My Friend Abdul

  • Randy Karlberg

There are many stories that do not need to be told.  But in this life, each of us knows stories that really do need to be told.  I am convinced that the life of my friend Abdul really should be told.  Please enjoy the life of a man who had a huge impact on the people who knew him. 

I first met Abdul when he came to our church one Sunday morning.  As a matter of fact, our Pastor brought him to our church.  This was a bold, new step for Abdul.  And this was the coming clear for a man who was desperately seeking God.  Our pastor had met Abdul at a service he preached at the Anchorage Gospel Rescue Mission in Alaska.  When our pastor would preach, he would give an invitation for people to accept Jesus as their Savior.  He also would give an invitation for them to come to his church on Sunday.  He accompanied that invitation with an offer to come pick them up wherever they were and give them a ride to church.  It also was our pastor’s practice to take them out for lunch after the service.  

When Abdul came to church that Sunday morning, I was a little taken aback by him.  He had a very raspy voice, he walked with a significant limp and had a huge dent on the side of his head by his temple.  Abdul was very friendly and was not afraid to ask any question, and I pretty much mean Any Question.  This could have made it very uncomfortable to be with Abdul, but that is the exact opposite of people’s reaction to Abdul.  He was very endearing and made others he met feel very special.  

Through the 30+ years that I had the privilege of calling Abdul my friend I learned of this man’s incredible life.  Abdul was not his name given at birth.  His birth name was Al.  Al was born in Mississippi in the late 1940’s.  He lived a very eventful life.  One of the stories Al told me was when he was a young teenager, he and his buddies were hopping onboard moving trains to hitch a ride.  On one of these occasions his feet slipped as he was jumping on to the train.  He fell to the ground with one of his legs still on the train tracks and the locomotive ran over his leg severing it.  He had a prosthetic leg from that time on, hence the significant limp he possessed.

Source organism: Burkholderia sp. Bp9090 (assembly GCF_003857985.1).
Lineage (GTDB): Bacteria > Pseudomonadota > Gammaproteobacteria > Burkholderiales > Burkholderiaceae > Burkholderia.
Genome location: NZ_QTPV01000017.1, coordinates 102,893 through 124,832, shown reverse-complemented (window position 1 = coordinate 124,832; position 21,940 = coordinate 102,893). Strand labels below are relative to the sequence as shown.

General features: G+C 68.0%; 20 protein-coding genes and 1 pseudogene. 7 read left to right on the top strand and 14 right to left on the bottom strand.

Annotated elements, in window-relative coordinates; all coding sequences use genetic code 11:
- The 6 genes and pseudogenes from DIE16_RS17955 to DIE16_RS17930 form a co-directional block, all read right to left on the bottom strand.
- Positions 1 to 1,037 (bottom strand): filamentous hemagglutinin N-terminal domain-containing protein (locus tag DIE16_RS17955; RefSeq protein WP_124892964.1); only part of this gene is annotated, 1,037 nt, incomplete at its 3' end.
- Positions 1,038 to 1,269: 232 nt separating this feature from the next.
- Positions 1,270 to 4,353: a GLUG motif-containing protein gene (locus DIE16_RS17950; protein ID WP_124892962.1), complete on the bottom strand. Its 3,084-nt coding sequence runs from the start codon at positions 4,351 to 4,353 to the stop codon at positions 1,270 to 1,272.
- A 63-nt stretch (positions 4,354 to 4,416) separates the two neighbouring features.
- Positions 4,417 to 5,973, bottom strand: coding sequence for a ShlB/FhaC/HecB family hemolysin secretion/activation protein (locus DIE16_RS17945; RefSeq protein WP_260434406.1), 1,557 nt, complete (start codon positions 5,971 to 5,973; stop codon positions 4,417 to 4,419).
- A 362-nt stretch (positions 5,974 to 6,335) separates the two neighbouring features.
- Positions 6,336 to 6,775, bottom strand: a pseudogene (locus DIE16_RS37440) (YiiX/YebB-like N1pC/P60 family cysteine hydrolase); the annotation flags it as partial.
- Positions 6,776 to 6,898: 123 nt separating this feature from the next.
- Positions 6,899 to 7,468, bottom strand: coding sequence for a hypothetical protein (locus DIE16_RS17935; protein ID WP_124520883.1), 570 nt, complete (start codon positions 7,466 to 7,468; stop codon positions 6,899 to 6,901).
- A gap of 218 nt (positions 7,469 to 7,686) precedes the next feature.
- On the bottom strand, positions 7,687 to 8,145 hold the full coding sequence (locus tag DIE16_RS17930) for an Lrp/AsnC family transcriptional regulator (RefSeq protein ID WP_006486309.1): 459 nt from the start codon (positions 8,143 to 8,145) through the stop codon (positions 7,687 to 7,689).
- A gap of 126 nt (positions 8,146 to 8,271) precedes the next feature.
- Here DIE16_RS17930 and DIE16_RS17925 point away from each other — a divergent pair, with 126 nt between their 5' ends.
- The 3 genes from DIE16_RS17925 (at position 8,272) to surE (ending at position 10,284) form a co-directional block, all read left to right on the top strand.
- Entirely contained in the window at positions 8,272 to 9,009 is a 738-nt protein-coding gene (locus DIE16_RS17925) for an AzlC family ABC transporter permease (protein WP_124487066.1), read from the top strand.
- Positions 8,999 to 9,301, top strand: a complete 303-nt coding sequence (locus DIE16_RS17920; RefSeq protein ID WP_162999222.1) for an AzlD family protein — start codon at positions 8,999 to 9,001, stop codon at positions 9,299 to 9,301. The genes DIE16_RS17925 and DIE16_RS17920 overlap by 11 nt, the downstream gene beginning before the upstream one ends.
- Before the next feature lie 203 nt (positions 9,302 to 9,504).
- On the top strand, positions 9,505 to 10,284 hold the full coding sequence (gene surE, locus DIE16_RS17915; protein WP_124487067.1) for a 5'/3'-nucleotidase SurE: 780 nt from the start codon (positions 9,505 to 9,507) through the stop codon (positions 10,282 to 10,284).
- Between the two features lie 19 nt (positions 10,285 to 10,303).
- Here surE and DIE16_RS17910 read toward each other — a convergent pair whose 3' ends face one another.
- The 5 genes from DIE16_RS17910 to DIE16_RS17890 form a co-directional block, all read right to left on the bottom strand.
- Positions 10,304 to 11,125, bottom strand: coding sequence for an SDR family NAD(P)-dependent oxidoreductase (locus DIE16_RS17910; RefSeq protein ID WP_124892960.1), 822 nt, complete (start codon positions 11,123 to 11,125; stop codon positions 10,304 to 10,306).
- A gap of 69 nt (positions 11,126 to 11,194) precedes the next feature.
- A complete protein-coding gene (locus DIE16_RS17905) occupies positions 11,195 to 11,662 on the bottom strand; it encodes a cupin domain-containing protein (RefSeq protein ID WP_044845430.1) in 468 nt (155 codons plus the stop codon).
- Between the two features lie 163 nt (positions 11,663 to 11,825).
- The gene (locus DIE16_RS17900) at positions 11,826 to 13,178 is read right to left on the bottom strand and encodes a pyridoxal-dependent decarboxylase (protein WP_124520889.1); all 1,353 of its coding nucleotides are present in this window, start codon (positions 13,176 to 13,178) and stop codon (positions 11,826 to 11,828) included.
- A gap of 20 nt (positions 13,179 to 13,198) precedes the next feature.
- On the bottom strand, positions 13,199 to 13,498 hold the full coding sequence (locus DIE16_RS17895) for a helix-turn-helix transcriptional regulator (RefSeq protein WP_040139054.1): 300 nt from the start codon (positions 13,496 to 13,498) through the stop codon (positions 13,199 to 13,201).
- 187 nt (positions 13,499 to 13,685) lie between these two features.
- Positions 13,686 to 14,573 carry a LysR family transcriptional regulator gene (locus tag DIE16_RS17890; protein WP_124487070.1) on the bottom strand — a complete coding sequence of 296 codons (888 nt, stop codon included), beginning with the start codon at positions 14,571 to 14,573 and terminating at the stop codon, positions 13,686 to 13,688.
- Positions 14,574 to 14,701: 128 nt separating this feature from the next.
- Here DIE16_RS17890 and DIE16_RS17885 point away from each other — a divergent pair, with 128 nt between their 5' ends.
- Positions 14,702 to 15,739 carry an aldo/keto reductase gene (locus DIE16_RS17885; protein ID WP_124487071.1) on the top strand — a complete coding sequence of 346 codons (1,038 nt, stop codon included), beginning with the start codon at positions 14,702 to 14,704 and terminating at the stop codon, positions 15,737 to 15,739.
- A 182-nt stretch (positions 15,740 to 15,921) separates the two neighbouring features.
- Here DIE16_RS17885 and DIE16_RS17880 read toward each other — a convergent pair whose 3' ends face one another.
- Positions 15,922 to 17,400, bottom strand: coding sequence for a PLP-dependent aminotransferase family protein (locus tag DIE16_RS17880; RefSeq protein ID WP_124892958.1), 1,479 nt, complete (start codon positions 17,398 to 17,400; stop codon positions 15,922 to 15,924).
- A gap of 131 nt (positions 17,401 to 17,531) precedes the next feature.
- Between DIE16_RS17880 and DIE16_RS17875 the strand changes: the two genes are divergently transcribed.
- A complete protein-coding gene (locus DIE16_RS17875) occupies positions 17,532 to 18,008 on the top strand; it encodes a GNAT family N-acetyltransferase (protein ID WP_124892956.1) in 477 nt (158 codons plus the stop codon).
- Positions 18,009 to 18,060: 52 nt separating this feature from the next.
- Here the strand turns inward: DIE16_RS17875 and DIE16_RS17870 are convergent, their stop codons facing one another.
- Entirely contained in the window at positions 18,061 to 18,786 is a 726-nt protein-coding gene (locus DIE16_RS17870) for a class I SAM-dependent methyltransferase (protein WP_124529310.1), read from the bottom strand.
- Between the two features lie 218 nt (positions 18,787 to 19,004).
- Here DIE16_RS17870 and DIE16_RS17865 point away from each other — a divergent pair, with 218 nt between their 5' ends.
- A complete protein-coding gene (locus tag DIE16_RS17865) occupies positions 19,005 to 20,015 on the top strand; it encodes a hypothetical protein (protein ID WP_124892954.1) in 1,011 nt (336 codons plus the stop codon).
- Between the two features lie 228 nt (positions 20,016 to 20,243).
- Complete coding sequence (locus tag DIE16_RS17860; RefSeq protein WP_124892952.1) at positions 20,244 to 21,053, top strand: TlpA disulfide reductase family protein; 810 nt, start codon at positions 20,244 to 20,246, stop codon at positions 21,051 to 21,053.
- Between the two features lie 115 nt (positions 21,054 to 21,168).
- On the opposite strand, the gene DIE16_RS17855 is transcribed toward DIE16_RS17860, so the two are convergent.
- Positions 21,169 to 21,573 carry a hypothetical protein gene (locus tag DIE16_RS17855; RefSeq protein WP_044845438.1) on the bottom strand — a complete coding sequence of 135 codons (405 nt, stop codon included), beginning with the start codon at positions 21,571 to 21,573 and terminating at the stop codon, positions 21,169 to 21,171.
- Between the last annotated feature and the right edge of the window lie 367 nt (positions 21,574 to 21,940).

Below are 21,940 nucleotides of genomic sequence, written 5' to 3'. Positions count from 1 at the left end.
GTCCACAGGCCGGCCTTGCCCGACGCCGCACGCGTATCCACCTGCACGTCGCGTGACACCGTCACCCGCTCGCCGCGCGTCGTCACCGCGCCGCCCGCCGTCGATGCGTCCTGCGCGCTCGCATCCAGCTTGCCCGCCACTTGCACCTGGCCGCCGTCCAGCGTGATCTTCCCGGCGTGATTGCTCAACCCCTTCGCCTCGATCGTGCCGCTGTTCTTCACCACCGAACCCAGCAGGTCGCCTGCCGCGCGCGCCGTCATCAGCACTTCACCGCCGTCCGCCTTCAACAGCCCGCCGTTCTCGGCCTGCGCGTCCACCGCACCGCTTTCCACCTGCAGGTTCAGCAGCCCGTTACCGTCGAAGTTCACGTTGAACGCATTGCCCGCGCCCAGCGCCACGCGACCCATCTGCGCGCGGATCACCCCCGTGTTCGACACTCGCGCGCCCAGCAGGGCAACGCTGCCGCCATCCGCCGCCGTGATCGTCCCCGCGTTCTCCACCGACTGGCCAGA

Al also shared a bit about his family.  His older brother was one of the leaders of the Black Panther Party in Chicago in the late 1960’s.  One night in 1969 law enforcement broke into his apartment and opened fire killing Al’s brother and another man.  Years later, along with a civil lawsuit, these were shown to be unjustified killings.  This kind of racism and violence is the upbringing that Al grew up in.  He ended up becoming a Muslim and had his named changed.  

After Al had moved to Alaska, one day he was ambushed and someone hit him from behind in the side of his head with a crowbar.  Al was in the hospital unconscious for many months.  The resulting dent in his head remained with him for the rest of his life.  He shared that even though he was in an unconscious state he was aware of those people who came and spent time with him in his hospital room.  He does not remember any of his Muslim bothers coming and spending time with him in the hospital.  He very much remembered one woman who came several times per week and read to him from the Bible.  He remembered this so well that when he regained consciousness, he decided he needed to go a learn more about this God of the Bible.

He remained friends with the woman who read to him for the rest of his life.  And he ended up coming to a service at the Anchorage Gospel Rescue Mission and heard the Gospel message along with an invitation to come to church and hear more.  

Once he showed up at our church, he never left.  He accepted Jesus Christ as his Savior at that church in Anchorage.  He remained a faithful member of our church for over 34 years.  Al was often seen at the door welcoming people to his church with the charm that made him so endearing.  He was interested in everyone’s life and family.  It was not unusual for Al to be invited to family gatherings of many of the church members.  Al was family to everyone!  

Many times I have reminisced about Al’s remarkable life.  I am continually reminded of the similarities of the unlikely conversion of the Apostle Paul.  A life marked by religion and violence.  A life that contained many hardships and struggles.  A heritage made up of Christian believers who became his family.  A life that remained totally transformed and committed to serving Jesus Christ even to his final days.   And in Al, a life that accepted me as a brother in Christ with no guile.  I know that my life, and the life of my family, has forever been impacted by my exuberant friend Al, who was always sharing the true Joy he had in Jesus.   

Thank you, Jesus for the remarkable transformed life of Al.